It was a half-century ago that members of the First United Methodist Church in Johnson City launched what has become a local tradition — the Living Nativity Pageant — drawing visitors from all over Texas and beyond.
The original Living Nativity was a simple display with living characters in Biblical costume, posed around the manger between the sanctuary and parsonage. Cars driving by would pause to see the scene, sometimes creating a rare traffic jam on LBJ in front of the church.
“Sometimes we cheated,” admitted Jim Odiorne, one of the original players.
“Rather than hold our positions all night, we’d station a spotter on the sidewalk, and when a car came he’d alert us, then we’d all get into place until they were gone and we could relax again.”
That simple drive-by glimpse of the original Christmas scene now has grown into a major part of Blanco County’s holiday celebration. An expanded cast includes not only the Holy Family, but angels, shepherds, the three kings, and innkeeper. There also are supporting “players,” such as sheep, who keep the scene realistic.
In addition to the local families who go back every year, the free show draws people from farther away, too.
“I was amazed the first Christmas I was here,” said FUMC Pastor Sid Spiller, “and met people coming from Houston and Dallas, even out of state.
And in many cases, they said they had been coming for years, making it a part of their families’ Christmas tradition!”
It’s a tradition for the players, too. A few years ago, they had their first third-generation player in the cast as the new-born baby Jesus, with mom and dad as Joseph and Mary, and grand-dad as one of the three wise men.
Between the out-of-towners and the players’ own neighbors, the four nights of performances draw well over a thousand people every year. Even a cold, wet holiday like last year makes only a small dent in the crowds in the bleachers.
Besides, the free cookies, coffee and hot chocolate served inside warms the nippiest night.
In addition to being the official “golden anniversary” of the pageant’s beginning, the final night of performances will honor Ruth Blair, the former longtime church secretary, who was a major force behind raising the Living Nativity to a higher level of professionalism with music and lights and an insistence on a quality performance from everyone.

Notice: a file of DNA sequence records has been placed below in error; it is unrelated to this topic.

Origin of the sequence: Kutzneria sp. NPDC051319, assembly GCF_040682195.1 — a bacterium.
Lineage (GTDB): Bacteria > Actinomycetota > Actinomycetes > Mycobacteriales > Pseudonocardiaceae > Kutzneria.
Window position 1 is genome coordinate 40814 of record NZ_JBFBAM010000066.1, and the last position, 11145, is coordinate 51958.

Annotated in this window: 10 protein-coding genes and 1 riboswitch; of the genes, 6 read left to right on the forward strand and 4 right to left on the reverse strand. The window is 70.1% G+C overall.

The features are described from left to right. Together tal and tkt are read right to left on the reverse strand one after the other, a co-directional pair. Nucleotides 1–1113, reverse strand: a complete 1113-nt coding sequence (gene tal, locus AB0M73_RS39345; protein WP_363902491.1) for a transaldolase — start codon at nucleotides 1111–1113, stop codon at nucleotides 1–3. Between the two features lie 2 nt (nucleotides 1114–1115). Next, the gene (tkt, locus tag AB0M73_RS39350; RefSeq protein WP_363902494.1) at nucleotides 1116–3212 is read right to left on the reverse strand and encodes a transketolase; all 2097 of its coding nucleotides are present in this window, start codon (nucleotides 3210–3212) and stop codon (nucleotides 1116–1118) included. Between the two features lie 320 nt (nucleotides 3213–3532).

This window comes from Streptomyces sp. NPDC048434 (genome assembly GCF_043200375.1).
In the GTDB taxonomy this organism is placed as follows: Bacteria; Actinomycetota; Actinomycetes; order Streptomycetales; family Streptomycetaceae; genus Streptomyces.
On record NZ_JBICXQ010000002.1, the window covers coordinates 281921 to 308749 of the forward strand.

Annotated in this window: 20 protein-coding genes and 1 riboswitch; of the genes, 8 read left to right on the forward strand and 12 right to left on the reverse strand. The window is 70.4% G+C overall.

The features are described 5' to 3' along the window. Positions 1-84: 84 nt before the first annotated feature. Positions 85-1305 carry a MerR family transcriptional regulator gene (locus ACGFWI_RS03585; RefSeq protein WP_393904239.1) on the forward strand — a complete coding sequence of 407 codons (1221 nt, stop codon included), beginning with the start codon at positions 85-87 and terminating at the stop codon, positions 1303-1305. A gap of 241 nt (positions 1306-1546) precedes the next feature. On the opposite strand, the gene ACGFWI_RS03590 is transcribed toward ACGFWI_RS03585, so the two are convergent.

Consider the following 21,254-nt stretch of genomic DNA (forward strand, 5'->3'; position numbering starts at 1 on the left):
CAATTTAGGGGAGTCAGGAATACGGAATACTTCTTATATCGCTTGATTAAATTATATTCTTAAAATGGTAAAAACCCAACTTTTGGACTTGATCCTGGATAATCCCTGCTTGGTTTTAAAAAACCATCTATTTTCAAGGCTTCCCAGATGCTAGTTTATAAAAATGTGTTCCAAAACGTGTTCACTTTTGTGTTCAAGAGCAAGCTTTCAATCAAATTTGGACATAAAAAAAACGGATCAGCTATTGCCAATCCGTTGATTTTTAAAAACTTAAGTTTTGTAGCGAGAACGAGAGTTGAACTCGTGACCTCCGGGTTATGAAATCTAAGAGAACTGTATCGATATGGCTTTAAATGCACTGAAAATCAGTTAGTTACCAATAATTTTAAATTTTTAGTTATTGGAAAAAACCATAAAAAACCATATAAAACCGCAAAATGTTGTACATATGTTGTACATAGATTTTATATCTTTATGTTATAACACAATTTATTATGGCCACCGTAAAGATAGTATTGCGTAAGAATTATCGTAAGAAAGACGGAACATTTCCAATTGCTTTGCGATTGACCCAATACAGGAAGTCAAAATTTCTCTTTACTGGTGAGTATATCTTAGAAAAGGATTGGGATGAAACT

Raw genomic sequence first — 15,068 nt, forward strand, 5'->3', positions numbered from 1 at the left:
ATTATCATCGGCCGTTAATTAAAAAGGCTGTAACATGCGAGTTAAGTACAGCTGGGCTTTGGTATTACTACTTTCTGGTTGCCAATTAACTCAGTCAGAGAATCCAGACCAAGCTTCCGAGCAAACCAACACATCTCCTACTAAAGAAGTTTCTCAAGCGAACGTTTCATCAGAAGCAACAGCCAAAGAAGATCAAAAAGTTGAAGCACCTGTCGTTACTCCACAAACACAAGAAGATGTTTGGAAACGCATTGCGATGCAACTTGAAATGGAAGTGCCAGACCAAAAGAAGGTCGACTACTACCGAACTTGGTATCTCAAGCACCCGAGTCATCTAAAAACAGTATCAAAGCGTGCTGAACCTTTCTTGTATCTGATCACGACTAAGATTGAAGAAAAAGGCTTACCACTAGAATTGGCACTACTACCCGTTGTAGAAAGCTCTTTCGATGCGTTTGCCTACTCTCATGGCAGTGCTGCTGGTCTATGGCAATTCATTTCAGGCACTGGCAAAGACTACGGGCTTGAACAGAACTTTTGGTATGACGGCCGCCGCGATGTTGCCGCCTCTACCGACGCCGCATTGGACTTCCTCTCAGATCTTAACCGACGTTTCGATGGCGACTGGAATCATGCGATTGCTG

“I had done Christmas pageants all over the country as we moved around,” Blair said, “but when we landed in Johnson City and found this already in place, I was ecstatic. I could see that with just a little polish, we could have a really outstanding product.”
Blair learned early that she needed to have confidence in the church members to come through for her when the lights went up, no matter how loose things might look beforehand.
“Nobody would sign up in advance and commit to roles or supporting jobs. We’d get to opening night and I wouldn’t know who all my performers were going to be,” she explained.
“But just before showtime, they’d all show up and get into costume and do the chores they needed to do, and when the lights clicked on, it was all there and smooth as could be.”
“It had to be smooth,” recalled a longtime cast member. “Ruth cracked a mean whip.”
For this 50th season, Blair will return to Johnson City from her retirement near Dallas to be honored the evening of the 11th as the “guiding star” of the pageant.
The free show will be performed five times a night — at 6:30, 7, 7:30, 8 and 8:30 — Friday and Saturday nights the first two weekends in December — the 3rd, 4th, 10th and 11th. There’s no charge; admission and refreshments are always free.
So is 2010 really the 50th anniversary of the show? Umm... probably. More or less.
In truth, no one expected it to blossom into the big deal it has become, so nobody kept records back then. The old veterans agreed that if it isn’t actually year number 50, it’s close.
“Of course, nobody knew what Christianity was going to become, either, back when the original manger scene was played,” Spiller noted.